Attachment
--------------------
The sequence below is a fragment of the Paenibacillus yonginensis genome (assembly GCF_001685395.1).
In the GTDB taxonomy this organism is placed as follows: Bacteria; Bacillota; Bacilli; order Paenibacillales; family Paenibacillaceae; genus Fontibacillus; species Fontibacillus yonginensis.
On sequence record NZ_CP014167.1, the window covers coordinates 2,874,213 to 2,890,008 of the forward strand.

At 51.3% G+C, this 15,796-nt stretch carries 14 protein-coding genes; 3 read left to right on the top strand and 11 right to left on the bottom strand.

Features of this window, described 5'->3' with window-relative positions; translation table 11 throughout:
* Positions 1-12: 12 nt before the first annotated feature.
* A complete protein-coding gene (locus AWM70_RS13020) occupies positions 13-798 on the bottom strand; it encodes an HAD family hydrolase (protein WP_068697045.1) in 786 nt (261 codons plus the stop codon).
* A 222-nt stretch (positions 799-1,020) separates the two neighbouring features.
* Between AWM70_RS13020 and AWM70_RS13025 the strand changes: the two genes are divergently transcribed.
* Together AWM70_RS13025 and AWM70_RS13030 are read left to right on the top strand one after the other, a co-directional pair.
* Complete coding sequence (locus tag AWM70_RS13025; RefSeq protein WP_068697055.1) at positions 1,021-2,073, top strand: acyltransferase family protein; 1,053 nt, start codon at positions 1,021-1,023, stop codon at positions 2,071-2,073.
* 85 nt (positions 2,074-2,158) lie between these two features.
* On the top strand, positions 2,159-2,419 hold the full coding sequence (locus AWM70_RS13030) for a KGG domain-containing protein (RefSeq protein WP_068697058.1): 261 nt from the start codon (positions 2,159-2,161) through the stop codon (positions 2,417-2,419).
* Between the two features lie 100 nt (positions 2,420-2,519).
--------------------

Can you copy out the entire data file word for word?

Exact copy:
The sequence below is a fragment of the Paenibacillus yonginensis genome (assembly GCF_001685395.1).
In the GTDB taxonomy this organism is placed as follows: Bacteria; Bacillota; Bacilli; order Paenibacillales; family Paenibacillaceae; genus Fontibacillus; species Fontibacillus yonginensis.
On sequence record NZ_CP014167.1, the window covers coordinates 2,874,213 to 2,890,008 of the forward strand.

At 51.3% G+C, this 15,796-nt stretch carries 14 protein-coding genes; 3 read left to right on the top strand and 11 right to left on the bottom strand.

Features of this window, described 5'->3' with window-relative positions; translation table 11 throughout:
* Positions 1-12: 12 nt before the first annotated feature.
* A complete protein-coding gene (locus AWM70_RS13020) occupies positions 13-798 on the bottom strand; it encodes an HAD family hydrolase (protein WP_068697045.1) in 786 nt (261 codons plus the stop codon).
* A 222-nt stretch (positions 799-1,020) separates the two neighbouring features.
* Between AWM70_RS13020 and AWM70_RS13025 the strand changes: the two genes are divergently transcribed.
* Together AWM70_RS13025 and AWM70_RS13030 are read left to right on the top strand one after the other, a co-directional pair.
* Complete coding sequence (locus tag AWM70_RS13025; RefSeq protein WP_068697055.1) at positions 1,021-2,073, top strand: acyltransferase family protein; 1,053 nt, start codon at positions 1,021-1,023, stop codon at positions 2,071-2,073.
* 85 nt (positions 2,074-2,158) lie between these two features.
* On the top strand, positions 2,159-2,419 hold the full coding sequence (locus AWM70_RS13030) for a KGG domain-containing protein (RefSeq protein WP_068697058.1): 261 nt from the start codon (positions 2,159-2,161) through the stop codon (positions 2,417-2,419).
* Between the two features lie 100 nt (positions 2,420-2,519).